Is the Covid-19 pandemic fast-tracking automation in developing countries? Evidence from Colombia

BIS Working Papers  |  No 1048  | 
10 November 2022
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 |  34 pages



Recent evidence suggests that the Covid-19 pandemic has tended to accelerate the automation process in developed economies. We assess whether this is also happening in Colombia, a developing country characterised by a combination of low investment in research and development (R&D) and productivity, and high levels of informal labour and unemployment. In this context, the mobility restrictions imposed by the government in order to reduce the spread of the virus and the fear of contagion led to a reduction in labour supply, increasing labour cost relative to capital, which in turn could have enhanced automation.


We contribute to the literature about the pandemic's impact on occupations more prone to automation, providing evidence from a middle-income country like Colombia with high levels of informal labour and unemployment. We measure the demand for new jobs during the pandemic using vacancies by occupations collected by the Colombian Public Employment Services Bureau and the total salaried employment level based on household surveys. The probability of automation of each occupation is measured using the Frey and Osborne (2017) and Nedelkoska and Quintini (2018) methodology adapted to the Colombian case. We evaluate the differential effect of the pandemic on job openings and occupations using event-study methods


During the pandemic, job openings fell more drastically in occupations with a higher potential of automation. These effects are large and persistent, with negative and significant coefficients until our last period of study (August 2021). We also find negative and significant effects on employment, particularly salaried employment. Most of our results are driven by the sectors that were more affected by mobility restrictions. Therefore, in these cases, mobility restrictions amplified the effect of the pandemic on automation. These results are robust to alternative specifications, such as using different measures of automation potential or controlling for sector-specific trends. Finally, we show that the most affected individuals are women over 40 who work in low-wage occupations.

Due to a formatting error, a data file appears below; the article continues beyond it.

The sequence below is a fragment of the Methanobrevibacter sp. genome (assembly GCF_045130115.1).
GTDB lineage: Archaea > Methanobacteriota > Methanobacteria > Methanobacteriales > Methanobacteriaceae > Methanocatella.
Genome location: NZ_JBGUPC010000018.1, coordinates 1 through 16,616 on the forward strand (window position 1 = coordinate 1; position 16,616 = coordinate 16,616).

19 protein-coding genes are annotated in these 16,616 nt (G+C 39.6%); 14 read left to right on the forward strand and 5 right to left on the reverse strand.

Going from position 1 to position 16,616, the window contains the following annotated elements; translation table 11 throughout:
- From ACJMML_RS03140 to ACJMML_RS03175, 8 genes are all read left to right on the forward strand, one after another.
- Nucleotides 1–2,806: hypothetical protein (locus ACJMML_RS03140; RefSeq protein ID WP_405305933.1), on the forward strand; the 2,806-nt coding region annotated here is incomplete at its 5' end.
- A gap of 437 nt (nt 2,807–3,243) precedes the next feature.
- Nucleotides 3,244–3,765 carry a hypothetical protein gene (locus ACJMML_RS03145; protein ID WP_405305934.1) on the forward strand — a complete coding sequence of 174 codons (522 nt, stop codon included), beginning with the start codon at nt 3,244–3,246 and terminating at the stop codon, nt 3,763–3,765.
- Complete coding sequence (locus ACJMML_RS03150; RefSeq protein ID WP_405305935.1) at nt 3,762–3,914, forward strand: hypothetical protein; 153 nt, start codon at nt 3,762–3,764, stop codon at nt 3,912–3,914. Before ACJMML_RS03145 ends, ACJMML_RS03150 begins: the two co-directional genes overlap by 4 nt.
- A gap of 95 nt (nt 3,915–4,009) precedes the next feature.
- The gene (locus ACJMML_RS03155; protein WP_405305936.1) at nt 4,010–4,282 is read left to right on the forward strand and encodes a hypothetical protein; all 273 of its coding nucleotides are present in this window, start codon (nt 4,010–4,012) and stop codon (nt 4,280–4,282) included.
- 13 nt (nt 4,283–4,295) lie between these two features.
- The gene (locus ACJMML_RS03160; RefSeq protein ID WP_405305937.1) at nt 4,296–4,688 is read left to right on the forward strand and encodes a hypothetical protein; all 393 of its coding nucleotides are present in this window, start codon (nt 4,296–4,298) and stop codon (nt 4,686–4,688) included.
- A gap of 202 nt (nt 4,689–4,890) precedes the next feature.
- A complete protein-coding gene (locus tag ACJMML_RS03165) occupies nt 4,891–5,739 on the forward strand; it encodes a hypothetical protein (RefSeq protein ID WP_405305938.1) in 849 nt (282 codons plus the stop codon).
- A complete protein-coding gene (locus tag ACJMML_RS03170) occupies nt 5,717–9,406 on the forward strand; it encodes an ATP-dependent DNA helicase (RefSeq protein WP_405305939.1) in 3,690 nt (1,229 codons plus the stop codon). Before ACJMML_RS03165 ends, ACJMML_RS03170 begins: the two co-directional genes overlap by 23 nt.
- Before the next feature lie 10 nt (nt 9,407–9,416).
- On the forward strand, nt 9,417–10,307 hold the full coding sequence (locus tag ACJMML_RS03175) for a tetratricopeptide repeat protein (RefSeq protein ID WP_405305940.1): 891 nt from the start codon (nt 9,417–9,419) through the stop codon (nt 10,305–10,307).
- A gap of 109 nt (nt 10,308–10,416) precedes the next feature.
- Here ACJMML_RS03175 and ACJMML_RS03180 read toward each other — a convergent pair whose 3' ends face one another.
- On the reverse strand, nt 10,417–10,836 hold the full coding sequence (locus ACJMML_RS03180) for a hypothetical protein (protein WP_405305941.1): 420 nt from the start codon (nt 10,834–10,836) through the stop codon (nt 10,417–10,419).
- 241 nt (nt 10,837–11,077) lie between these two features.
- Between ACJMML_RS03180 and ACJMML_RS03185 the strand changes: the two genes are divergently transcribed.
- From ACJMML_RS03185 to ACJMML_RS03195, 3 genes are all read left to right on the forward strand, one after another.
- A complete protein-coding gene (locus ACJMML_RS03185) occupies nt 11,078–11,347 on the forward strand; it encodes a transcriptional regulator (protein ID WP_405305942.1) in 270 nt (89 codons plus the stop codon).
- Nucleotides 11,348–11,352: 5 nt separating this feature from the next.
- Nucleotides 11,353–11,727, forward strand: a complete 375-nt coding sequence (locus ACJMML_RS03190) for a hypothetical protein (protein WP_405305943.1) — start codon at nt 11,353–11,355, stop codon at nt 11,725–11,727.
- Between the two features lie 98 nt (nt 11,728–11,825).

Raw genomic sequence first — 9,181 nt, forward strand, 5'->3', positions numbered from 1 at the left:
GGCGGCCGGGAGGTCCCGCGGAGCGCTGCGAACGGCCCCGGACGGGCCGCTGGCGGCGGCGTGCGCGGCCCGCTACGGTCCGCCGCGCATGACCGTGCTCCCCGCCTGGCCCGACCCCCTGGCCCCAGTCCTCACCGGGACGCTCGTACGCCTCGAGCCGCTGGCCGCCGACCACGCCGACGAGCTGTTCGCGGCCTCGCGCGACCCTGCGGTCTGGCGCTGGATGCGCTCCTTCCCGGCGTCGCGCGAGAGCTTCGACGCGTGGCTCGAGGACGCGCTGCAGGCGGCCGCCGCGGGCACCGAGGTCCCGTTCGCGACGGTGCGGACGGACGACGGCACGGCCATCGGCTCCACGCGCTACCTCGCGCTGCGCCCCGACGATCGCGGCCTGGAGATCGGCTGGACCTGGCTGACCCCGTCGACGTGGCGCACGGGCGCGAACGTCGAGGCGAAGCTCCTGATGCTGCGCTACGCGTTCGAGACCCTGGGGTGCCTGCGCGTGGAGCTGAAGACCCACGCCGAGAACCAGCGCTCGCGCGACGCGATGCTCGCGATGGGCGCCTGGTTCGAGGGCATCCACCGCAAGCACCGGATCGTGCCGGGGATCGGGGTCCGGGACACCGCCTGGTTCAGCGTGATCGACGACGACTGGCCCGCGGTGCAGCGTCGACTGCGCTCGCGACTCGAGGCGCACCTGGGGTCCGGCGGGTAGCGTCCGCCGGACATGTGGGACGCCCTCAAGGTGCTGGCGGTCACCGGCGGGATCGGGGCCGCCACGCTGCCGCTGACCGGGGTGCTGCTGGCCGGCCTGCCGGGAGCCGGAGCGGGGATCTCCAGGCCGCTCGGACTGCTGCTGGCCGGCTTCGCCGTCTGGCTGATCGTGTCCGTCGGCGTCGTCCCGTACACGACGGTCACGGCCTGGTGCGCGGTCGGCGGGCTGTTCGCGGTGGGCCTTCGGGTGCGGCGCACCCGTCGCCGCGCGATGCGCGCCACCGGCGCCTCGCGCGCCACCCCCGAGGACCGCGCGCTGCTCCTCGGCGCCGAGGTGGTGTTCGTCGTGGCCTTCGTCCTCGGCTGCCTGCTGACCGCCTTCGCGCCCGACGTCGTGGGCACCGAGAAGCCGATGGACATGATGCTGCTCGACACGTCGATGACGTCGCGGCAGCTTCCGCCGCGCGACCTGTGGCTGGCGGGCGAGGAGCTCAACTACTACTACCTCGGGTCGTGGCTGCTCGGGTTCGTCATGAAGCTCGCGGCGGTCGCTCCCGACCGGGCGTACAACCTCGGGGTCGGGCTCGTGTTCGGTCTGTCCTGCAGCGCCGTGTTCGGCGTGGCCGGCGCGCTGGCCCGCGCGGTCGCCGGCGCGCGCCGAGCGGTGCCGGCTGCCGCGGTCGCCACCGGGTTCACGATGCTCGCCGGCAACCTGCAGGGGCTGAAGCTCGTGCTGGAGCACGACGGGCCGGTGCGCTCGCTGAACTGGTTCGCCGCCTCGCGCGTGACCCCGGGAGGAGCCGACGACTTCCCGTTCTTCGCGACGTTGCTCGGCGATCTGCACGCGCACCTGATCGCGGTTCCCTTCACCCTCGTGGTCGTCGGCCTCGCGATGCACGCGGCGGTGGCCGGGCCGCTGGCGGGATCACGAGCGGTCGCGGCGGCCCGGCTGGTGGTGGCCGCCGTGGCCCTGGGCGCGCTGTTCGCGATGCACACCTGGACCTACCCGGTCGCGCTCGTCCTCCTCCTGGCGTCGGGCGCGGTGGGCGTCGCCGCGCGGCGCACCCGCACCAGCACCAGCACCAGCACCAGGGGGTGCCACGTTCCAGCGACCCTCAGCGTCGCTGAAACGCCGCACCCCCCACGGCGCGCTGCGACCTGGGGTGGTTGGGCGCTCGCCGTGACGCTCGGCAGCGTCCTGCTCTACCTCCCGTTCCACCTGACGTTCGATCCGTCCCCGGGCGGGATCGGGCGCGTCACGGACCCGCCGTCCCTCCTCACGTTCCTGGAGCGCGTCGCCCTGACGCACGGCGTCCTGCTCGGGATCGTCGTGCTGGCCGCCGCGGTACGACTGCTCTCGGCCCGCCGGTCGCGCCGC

We estimate indicators of aggregate demand and supply conditions based on a structural factor model using a large number of inflation and real activity measures for the United States. We identify demand and supply factors by imposing theoretically motivated sign restrictions on factor loadings. The results provide a narrative of the evolution of the stance of demand and supply over the past five decades. The most recent factor estimates indicate that the inflation surge since mid-2021 has been driven by a combination of extraordinarily expansionary demand conditions and tight supply conditions. We obtain similar results for the euro area, but with a somewhat greater role for tight supply consistent with the greater exposure of the euro area to recent adverse global energy price shocks. We further find that tighter monetary policy and financial conditions dampen both demand and supply conditions.

JEL classification: J23, O30, J60.

Keywords: automation, pandemic, vacancies, employment.